LAWRENCE, Kan. -- They've been playing basketball around here for some 100-odd years, dating back to a head coach who earlier in his life had decided putting a ball in a peach basket would make for a good sport.
So in this age of short-term memory and knee-jerk reactions, to even ponder if this, No. 1 Kansas' 109-106 triple-overtime win over No. 2 Oklahoma on Monday, was the best one played in the hallowed halls of Allen Fieldhouse, seems borderline blasphemous.
But . . . what if it was? There has never been a triple-overtime game played here, never one to go more than two extra stanzas.
And there has been only one other three-overtime game played between a No. 1 and No. 2 team in Division I history. That was back in 1957, when a guy named Wilt suited up for Kansas in a national championship game against North Carolina, down the highway at Municipal Auditorium in Kansas City, Missouri.
So what if? What if it was the one? What if the basketball gods sprinkled their pixie dust, the stars aligned to look like the Jerry West logo, or whatever mystical thing it is that you believe in actually occurred, and basketball magic happened?
Not just the right game, but also the right game in the right place?
"I don't know that I've ever been a part of one better,'' Oklahoma coach Lon Kruger said.
The man has been around for a while; he played and coached in the Big Eight, coached at just about every rung on the coaching ladder. He knows of big games.
So maybe this was it then, the best. It certainly felt that way. How many times does a game get hyped, only to fall into the dreaded dud of all duds? (Here's hoping the college football gods are hard at work to make sure Alabama's football team doesn't do its dud-making damnedest in a few days.)
Because usually hype is just that, overblown blowharding, a buildup that never quite reaches a crescendo. And frankly, sometimes overtime games mask regulation dullards, the extra periods serving as needed doses of amnesia.
This game was simply great, from tip to buzzer. Epic comebacks and big plays, too many heroes to count, all packed into a gym that can create atmosphere even against the likes of Pittsburg State. Back in 1992, Boston Globe columnist Bob Ryan walked into the media room after Christian Laettner hit the buzzer-beater for Duke against Kentucky and declared: "We're not worthy." Same holds true here. Kansas once led by 11, Oklahoma stretched its advantage to as many as 10. Regulation ended with a controversial foul call but two missed free throws, and the first overtime was knotted by trading 3-pointers.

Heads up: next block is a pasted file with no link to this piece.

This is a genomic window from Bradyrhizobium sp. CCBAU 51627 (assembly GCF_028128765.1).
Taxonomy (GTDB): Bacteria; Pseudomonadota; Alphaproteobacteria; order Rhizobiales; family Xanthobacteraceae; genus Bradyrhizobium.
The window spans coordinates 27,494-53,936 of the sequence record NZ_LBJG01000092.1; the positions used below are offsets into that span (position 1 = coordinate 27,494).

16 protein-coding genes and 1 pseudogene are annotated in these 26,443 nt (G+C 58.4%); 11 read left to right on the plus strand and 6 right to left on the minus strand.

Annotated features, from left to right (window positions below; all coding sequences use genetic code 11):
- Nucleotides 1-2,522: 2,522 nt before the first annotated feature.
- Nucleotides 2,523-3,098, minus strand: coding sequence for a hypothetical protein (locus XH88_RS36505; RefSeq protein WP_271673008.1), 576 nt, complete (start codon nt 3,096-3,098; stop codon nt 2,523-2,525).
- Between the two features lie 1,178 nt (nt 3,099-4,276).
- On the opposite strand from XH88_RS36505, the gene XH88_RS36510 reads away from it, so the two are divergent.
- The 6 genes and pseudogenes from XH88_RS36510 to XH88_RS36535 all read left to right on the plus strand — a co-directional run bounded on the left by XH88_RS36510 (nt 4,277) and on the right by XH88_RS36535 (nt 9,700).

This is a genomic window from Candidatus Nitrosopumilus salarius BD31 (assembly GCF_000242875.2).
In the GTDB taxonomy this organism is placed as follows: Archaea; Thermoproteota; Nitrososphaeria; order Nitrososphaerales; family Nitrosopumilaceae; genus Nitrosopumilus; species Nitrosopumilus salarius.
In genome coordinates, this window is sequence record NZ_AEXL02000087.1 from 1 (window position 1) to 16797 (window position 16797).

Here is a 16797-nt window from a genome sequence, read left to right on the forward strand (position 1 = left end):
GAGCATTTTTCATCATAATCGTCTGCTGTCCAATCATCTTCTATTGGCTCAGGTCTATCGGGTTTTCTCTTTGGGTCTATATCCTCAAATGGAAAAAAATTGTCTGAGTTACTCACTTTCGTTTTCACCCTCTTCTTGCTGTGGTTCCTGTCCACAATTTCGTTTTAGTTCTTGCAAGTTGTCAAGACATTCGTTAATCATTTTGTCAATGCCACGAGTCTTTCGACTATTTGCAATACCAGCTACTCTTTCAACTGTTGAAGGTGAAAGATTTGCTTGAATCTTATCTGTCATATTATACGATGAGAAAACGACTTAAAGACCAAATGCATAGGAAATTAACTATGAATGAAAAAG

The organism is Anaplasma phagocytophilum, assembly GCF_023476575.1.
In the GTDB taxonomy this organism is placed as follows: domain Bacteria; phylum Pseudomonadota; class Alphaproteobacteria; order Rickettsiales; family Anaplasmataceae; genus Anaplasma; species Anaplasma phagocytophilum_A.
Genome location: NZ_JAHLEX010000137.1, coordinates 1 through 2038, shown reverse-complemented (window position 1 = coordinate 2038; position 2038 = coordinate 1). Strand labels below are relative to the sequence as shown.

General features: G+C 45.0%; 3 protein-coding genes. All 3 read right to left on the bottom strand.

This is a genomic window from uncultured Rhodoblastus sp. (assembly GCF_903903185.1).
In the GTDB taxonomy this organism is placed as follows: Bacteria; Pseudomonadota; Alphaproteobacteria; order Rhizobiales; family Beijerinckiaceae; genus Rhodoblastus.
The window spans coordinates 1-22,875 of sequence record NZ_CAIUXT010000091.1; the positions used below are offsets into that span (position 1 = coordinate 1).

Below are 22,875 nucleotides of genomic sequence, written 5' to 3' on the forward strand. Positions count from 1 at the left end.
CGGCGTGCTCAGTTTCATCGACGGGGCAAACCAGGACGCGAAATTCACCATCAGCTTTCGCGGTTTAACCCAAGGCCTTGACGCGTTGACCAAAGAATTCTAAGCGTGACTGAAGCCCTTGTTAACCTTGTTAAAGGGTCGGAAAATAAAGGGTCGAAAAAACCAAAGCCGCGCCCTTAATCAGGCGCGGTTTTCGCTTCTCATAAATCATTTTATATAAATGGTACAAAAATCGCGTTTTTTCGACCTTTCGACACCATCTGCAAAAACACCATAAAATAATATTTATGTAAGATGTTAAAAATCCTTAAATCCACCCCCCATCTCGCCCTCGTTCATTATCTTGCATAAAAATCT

Here's all you need to know: Buddy Hield scored 46 points on 23 shots and played 54 minutes out of a possible 55. From halftime on, Frank Mason III defended him about as well as you can -- and he still scored 24 more. "If Frank hadn't defended him, he would have gone for 60,'' Kansas coach Bill Self said.
Hield was so good -- his shots a combination of sweet swish and circus acrobatics -- that the Kansas fans gave him a standing ovation when he left the court. When asked if he'd seen that happen before, Self laughed: "Yeah, with Kevin Durant.''
And yet Hield somehow isn't the hero.
The hero turned out to be a guy who shot 5-for-20 and whose own coach said he didn't grade out terribly well.
Mason won the game with his wits. The sidelines at Allen aren't roomy, players forced to inbound with little space to maneuver. With eight seconds left, as Hield lined up to toss the ball in, the officials cautioned Mason to push back the requisite three feet. He obliged but as soon as the official handed the ball over, Mason took a step in, knowing no one would whistle him for it.
Self actually coaches that, a little bit of home-court gamesmanship that he figures might come in handy at some point.
When Hield made the toss, Mason got a finger flick on it, passing the ball essentially back to himself. He drove to the rim, went up and was fouled.
"I went all in on the deny,'' Mason said. "I got a deflection and the steal. Craziest game I've ever been a part of.''
Mason sank the free throws and Hield's last 3-pointer of the night, the 15th that he launched in the game, came up short.
"I wish I had one more 3 in the tank,'' he said.
Instead, his miss started the frenzy, more cathartic than celebration. The fans here line up outside of the Kansas locker room after every game, gathering behind the blue ropes. Armed with Sharpies and balls or posters to sign, they're just as happy to offer up a "good game" shoutout when their heroes emerge.
It took a special effort to wait the Jayhawks out here. It was nearing 11:30 p.m. CT by the time the players started to walk out, leaving all but a few dedicated folks to greet them. The fans seemed almost as wrung out as the players, emotionally spent from a game that not only did no one leave, no one really sat down.
"I'm exhausted,'' one woman said to a friend.
And the crazy part: We're just getting started. In the grand scheme of things, this game doesn't mean anything, or at least not yet. No one is going to the Final Four tomorrow, no one is going anywhere except to a much-deserved day off. The Big 12 hasn't been won or lost. Kansas is merely 13-1, Oklahoma 12-1.
These two teams will tango again on Feb. 13 in Norman, Oklahoma. Hield already is looking forward to it. So are the Jayhawks.
"We'll be ready,'' Devonte' Graham said.
There are miles to go between then and now, not to mention the long road that still stretches all the way to Houston and the national championship game.
"Jan. 4 is too early for a game like this,'' said Self, just as the calendar was about to flip to Jan. 5.
Then again, when the magical mysticism of basketball aligns itself to create a bit of poetry, who cares what the calendar says?